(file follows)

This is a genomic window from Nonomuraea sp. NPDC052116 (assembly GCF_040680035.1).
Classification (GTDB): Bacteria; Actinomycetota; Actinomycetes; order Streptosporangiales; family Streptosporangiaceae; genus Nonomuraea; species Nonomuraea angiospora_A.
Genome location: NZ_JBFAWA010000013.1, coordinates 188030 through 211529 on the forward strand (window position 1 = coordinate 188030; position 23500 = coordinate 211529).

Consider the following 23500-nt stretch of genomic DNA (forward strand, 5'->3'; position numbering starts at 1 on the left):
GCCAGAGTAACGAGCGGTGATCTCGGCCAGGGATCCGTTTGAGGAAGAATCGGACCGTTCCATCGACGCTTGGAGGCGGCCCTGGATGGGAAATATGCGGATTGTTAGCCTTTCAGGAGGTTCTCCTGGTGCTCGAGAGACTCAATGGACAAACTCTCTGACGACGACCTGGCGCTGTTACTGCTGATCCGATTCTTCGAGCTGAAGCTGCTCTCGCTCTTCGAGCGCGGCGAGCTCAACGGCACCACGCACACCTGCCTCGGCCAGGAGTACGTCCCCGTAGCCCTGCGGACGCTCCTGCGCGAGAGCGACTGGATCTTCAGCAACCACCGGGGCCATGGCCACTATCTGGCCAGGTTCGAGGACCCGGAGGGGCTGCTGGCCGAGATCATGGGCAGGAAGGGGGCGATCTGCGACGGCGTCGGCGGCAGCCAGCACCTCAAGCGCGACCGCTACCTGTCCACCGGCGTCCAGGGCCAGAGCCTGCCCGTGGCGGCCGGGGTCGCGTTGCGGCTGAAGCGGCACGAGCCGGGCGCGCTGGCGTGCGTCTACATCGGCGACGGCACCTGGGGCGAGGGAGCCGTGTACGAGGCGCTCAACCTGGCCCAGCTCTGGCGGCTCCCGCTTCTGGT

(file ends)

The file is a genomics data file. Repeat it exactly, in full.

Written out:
This is a genomic window from Nonomuraea sp. NPDC052116 (assembly GCF_040680035.1).
Classification (GTDB): Bacteria; Actinomycetota; Actinomycetes; order Streptosporangiales; family Streptosporangiaceae; genus Nonomuraea; species Nonomuraea angiospora_A.
Genome location: NZ_JBFAWA010000013.1, coordinates 188030 through 211529 on the forward strand (window position 1 = coordinate 188030; position 23500 = coordinate 211529).

Consider the following 23500-nt stretch of genomic DNA (forward strand, 5'->3'; position numbering starts at 1 on the left):
GCCAGAGTAACGAGCGGTGATCTCGGCCAGGGATCCGTTTGAGGAAGAATCGGACCGTTCCATCGACGCTTGGAGGCGGCCCTGGATGGGAAATATGCGGATTGTTAGCCTTTCAGGAGGTTCTCCTGGTGCTCGAGAGACTCAATGGACAAACTCTCTGACGACGACCTGGCGCTGTTACTGCTGATCCGATTCTTCGAGCTGAAGCTGCTCTCGCTCTTCGAGCGCGGCGAGCTCAACGGCACCACGCACACCTGCCTCGGCCAGGAGTACGTCCCCGTAGCCCTGCGGACGCTCCTGCGCGAGAGCGACTGGATCTTCAGCAACCACCGGGGCCATGGCCACTATCTGGCCAGGTTCGAGGACCCGGAGGGGCTGCTGGCCGAGATCATGGGCAGGAAGGGGGCGATCTGCGACGGCGTCGGCGGCAGCCAGCACCTCAAGCGCGACCGCTACCTGTCCACCGGCGTCCAGGGCCAGAGCCTGCCCGTGGCGGCCGGGGTCGCGTTGCGGCTGAAGCGGCACGAGCCGGGCGCGCTGGCGTGCGTCTACATCGGCGACGGCACCTGGGGCGAGGGAGCCGTGTACGAGGCGCTCAACCTGGCCCAGCTCTGGCGGCTCCCGCTTCTGGT